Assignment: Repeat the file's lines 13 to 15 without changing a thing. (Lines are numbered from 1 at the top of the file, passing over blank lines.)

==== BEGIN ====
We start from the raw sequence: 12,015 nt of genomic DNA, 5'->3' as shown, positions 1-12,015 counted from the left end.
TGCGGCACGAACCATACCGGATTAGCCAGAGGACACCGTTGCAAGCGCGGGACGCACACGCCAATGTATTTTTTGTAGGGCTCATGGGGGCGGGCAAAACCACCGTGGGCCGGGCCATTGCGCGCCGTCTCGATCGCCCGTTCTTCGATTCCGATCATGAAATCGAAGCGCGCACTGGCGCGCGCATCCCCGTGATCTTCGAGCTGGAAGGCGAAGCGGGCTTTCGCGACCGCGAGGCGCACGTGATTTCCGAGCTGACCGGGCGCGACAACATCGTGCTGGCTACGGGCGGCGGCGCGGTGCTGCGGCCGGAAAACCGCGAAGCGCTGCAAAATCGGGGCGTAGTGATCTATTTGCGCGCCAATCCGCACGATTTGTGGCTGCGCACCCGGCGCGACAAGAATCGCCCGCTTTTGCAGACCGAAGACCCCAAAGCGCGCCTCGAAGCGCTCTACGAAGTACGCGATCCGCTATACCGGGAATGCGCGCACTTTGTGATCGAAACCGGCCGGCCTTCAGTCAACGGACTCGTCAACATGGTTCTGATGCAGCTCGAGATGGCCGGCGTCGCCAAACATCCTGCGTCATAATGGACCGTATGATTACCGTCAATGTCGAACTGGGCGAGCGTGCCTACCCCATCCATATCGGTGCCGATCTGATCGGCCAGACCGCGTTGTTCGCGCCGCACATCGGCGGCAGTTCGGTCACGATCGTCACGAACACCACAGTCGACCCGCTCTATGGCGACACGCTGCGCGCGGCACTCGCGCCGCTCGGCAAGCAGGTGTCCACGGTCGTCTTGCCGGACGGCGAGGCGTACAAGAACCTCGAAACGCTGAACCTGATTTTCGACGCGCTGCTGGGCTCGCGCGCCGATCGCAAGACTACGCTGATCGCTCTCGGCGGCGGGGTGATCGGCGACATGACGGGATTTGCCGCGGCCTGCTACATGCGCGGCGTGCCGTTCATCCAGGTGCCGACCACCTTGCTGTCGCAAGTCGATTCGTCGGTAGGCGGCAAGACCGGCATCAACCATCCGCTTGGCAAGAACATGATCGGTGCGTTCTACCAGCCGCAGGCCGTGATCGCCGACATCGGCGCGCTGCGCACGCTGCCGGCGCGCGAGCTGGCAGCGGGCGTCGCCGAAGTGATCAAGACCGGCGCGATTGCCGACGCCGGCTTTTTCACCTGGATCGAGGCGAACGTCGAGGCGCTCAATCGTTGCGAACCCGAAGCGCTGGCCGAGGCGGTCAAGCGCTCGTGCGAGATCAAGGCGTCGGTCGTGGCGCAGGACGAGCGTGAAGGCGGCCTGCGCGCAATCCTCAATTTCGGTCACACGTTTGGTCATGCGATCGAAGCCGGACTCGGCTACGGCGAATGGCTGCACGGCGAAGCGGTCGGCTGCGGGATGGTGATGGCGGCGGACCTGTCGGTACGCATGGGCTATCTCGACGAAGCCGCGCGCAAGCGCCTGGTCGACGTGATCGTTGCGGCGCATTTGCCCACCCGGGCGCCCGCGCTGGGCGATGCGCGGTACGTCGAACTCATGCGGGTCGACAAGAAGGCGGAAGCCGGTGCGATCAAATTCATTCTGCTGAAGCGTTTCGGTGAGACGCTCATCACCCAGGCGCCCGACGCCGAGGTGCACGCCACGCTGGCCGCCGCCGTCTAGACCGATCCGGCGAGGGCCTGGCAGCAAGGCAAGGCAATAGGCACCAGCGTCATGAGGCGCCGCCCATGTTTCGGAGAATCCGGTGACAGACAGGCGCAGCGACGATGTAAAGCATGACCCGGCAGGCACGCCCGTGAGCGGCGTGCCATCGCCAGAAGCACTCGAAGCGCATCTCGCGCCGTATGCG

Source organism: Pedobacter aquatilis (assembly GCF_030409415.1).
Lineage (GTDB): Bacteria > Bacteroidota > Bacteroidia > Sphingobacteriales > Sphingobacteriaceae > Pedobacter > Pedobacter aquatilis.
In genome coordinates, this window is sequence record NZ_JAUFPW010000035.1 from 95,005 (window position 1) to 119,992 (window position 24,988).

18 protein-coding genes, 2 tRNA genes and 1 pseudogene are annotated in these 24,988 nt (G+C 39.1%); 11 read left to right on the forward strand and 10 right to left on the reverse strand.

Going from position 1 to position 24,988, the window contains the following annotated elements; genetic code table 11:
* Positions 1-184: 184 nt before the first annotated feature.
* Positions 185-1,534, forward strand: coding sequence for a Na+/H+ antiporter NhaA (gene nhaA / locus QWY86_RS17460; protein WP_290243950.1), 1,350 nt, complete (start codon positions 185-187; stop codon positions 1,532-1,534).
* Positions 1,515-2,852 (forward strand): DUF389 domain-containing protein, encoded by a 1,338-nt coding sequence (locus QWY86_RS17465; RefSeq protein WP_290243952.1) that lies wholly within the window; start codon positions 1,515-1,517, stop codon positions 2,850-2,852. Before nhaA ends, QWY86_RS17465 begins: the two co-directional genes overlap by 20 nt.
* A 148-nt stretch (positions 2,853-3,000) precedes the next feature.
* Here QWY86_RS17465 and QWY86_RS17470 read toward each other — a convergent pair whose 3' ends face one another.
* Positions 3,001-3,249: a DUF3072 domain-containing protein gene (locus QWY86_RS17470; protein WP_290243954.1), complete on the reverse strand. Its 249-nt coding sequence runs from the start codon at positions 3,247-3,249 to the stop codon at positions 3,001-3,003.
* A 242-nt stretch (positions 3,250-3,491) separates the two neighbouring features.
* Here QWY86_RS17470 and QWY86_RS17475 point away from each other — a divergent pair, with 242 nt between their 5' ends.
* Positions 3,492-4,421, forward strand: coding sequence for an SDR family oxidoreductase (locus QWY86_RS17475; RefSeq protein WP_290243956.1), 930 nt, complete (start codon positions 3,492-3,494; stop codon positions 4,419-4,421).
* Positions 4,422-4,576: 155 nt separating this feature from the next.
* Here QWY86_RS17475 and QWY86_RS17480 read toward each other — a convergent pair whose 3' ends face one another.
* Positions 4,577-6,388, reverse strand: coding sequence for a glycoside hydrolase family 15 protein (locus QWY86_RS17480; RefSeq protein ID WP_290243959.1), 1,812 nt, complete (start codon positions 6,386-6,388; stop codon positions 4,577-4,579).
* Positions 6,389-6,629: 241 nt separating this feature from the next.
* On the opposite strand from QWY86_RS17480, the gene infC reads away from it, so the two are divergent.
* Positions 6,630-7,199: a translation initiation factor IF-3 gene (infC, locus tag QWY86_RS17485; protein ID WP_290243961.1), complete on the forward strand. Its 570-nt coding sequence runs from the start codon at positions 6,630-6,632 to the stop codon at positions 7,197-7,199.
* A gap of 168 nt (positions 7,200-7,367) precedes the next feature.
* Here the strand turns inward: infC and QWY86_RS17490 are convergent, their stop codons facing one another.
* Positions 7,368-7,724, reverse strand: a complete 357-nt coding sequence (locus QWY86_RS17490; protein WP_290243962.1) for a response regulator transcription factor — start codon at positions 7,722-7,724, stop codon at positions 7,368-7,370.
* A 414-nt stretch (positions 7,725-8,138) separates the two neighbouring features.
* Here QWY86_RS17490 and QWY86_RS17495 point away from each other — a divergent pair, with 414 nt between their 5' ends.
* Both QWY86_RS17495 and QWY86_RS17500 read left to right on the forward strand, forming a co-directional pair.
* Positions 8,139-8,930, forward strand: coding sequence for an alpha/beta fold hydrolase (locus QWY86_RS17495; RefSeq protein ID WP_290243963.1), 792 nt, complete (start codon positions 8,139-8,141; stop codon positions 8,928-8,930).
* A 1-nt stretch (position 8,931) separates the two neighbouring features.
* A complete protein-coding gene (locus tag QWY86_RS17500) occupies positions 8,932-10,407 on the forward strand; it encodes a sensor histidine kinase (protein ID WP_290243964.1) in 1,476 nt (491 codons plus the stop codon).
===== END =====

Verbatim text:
* Positions 3,001-3,249: a DUF3072 domain-containing protein gene (locus QWY86_RS17470; protein WP_290243954.1), complete on the reverse strand. Its 249-nt coding sequence runs from the start codon at positions 3,247-3,249 to the stop codon at positions 3,001-3,003.
* A 242-nt stretch (positions 3,250-3,491) separates the two neighbouring features.
* Here QWY86_RS17470 and QWY86_RS17475 point away from each other — a divergent pair, with 242 nt between their 5' ends.